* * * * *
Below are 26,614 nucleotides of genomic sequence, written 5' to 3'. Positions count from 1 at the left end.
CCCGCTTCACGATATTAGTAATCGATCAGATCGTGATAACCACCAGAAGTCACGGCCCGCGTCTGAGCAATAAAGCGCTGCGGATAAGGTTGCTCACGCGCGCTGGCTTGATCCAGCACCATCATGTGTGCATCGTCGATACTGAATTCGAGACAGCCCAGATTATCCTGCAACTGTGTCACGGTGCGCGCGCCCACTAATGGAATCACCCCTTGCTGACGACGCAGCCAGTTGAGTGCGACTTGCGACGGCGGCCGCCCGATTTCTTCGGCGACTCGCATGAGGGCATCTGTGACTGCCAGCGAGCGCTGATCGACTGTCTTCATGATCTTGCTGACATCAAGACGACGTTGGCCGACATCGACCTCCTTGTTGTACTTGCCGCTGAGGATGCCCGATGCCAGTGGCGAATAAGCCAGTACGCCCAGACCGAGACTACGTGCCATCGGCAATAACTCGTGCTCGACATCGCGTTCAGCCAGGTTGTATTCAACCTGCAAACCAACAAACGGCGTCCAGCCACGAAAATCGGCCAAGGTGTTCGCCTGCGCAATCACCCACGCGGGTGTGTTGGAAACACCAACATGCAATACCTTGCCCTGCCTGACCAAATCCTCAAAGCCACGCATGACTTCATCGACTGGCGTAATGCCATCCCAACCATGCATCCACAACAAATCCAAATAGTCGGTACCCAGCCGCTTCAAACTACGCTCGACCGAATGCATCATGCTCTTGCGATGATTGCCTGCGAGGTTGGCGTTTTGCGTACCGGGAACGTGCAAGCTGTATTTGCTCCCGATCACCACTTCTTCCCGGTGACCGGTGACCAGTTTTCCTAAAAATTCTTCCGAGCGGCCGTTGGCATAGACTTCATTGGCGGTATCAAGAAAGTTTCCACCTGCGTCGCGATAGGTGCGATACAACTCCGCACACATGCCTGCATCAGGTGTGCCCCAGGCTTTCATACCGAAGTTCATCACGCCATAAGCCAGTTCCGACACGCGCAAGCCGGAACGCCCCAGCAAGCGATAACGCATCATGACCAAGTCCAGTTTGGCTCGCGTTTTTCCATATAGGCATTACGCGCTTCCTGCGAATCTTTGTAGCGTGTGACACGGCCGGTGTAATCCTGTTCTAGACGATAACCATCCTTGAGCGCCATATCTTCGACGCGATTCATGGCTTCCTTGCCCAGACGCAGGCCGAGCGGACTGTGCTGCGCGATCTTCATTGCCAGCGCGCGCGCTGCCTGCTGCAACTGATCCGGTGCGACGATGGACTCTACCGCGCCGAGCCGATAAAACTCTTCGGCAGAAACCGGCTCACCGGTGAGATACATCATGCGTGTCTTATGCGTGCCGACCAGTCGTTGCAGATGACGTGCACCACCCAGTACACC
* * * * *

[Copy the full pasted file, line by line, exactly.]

Below are 26,614 nucleotides of genomic sequence, written 5' to 3'. Positions count from 1 at the left end.
CCCGCTTCACGATATTAGTAATCGATCAGATCGTGATAACCACCAGAAGTCACGGCCCGCGTCTGAGCAATAAAGCGCTGCGGATAAGGTTGCTCACGCGCGCTGGCTTGATCCAGCACCATCATGTGTGCATCGTCGATACTGAATTCGAGACAGCCCAGATTATCCTGCAACTGTGTCACGGTGCGCGCGCCCACTAATGGAATCACCCCTTGCTGACGACGCAGCCAGTTGAGTGCGACTTGCGACGGCGGCCGCCCGATTTCTTCGGCGACTCGCATGAGGGCATCTGTGACTGCCAGCGAGCGCTGATCGACTGTCTTCATGATCTTGCTGACATCAAGACGACGTTGGCCGACATCGACCTCCTTGTTGTACTTGCCGCTGAGGATGCCCGATGCCAGTGGCGAATAAGCCAGTACGCCCAGACCGAGACTACGTGCCATCGGCAATAACTCGTGCTCGACATCGCGTTCAGCCAGGTTGTATTCAACCTGCAAACCAACAAACGGCGTCCAGCCACGAAAATCGGCCAAGGTGTTCGCCTGCGCAATCACCCACGCGGGTGTGTTGGAAACACCAACATGCAATACCTTGCCCTGCCTGACCAAATCCTCAAAGCCACGCATGACTTCATCGACTGGCGTAATGCCATCCCAACCATGCATCCACAACAAATCCAAATAGTCGGTACCCAGCCGCTTCAAACTACGCTCGACCGAATGCATCATGCTCTTGCGATGATTGCCTGCGAGGTTGGCGTTTTGCGTACCGGGAACGTGCAAGCTGTATTTGCTCCCGATCACCACTTCTTCCCGGTGACCGGTGACCAGTTTTCCTAAAAATTCTTCCGAGCGGCCGTTGGCATAGACTTCATTGGCGGTATCAAGAAAGTTTCCACCTGCGTCGCGATAGGTGCGATACAACTCCGCACACATGCCTGCATCAGGTGTGCCCCAGGCTTTCATACCGAAGTTCATCACGCCATAAGCCAGTTCCGACACGCGCAAGCCGGAACGCCCCAGCAAGCGATAACGCATCATGACCAAGTCCAGTTTGGCTCGCGTTTTTCCATATAGGCATTACGCGCTTCCTGCGAATCTTTGTAGCGTGTGACACGGCCGGTGTAATCCTGTTCTAGACGATAACCATCCTTGAGCGCCATATCTTCGACGCGATTCATGGCTTCCTTGCCCAGACGCAGGCCGAGCGGACTGTGCTGCGCGATCTTCATTGCCAGCGCGCGCGCTGCCTGCTGCAACTGATCCGGTGCGACGATGGACTCTACCGCGCCGAGCCGATAAAACTCTTCGGCAGAAACCGGCTCACCGGTGAGATACATCATGCGTGTCTTATGCGTGCCGACCAGTCGTTGCAGATGACGTGCACCACCCAGTACACC